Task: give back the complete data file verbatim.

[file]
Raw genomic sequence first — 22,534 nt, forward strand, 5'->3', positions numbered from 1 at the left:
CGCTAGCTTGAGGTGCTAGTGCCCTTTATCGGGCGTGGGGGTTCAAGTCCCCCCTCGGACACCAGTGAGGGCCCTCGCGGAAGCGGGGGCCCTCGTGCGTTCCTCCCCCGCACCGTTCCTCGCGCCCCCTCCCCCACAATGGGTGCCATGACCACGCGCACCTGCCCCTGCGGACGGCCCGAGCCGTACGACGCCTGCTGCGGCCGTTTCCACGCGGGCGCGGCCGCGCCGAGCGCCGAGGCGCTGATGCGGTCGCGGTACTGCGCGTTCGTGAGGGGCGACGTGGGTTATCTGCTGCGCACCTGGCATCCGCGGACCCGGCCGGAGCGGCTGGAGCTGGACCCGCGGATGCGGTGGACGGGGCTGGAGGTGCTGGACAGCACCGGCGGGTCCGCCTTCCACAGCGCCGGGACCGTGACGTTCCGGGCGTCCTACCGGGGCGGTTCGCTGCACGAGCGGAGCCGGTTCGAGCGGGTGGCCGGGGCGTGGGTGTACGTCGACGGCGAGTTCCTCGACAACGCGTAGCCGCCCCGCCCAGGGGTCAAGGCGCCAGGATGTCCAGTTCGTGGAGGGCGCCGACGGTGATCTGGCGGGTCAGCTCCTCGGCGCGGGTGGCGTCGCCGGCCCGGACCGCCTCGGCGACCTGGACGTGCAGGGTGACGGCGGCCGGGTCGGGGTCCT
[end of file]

Raw genomic sequence first — 22,534 nt, forward strand, 5'->3', positions numbered from 1 at the left:
CGCTAGCTTGAGGTGCTAGTGCCCTTTATCGGGCGTGGGGGTTCAAGTCCCCCCTCGGACACCAGTGAGGGCCCTCGCGGAAGCGGGGGCCCTCGTGCGTTCCTCCCCCGCACCGTTCCTCGCGCCCCCTCCCCCACAATGGGTGCCATGACCACGCGCACCTGCCCCTGCGGACGGCCCGAGCCGTACGACGCCTGCTGCGGCCGTTTCCACGCGGGCGCGGCCGCGCCGAGCGCCGAGGCGCTGATGCGGTCGCGGTACTGCGCGTTCGTGAGGGGCGACGTGGGTTATCTGCTGCGCACCTGGCATCCGCGGACCCGGCCGGAGCGGCTGGAGCTGGACCCGCGGATGCGGTGGACGGGGCTGGAGGTGCTGGACAGCACCGGCGGGTCCGCCTTCCACAGCGCCGGGACCGTGACGTTCCGGGCGTCCTACCGGGGCGGTTCGCTGCACGAGCGGAGCCGGTTCGAGCGGGTGGCCGGGGCGTGGGTGTACGTCGACGGCGAGTTCCTCGACAACGCGTAGCCGCCCCGCCCAGGGGTCAAGGCGCCAGGATGTCCAGTTCGTGGAGGGCGCCGACGGTGATCTGGCGGGTCAGCTCCTCGGCGCGGGTGGCGTCGCCGGCCCGGACCGCCTCGGCGACCTGGACGTGCAGGGTGACGGCGGCCGGGTCGGGGTCCT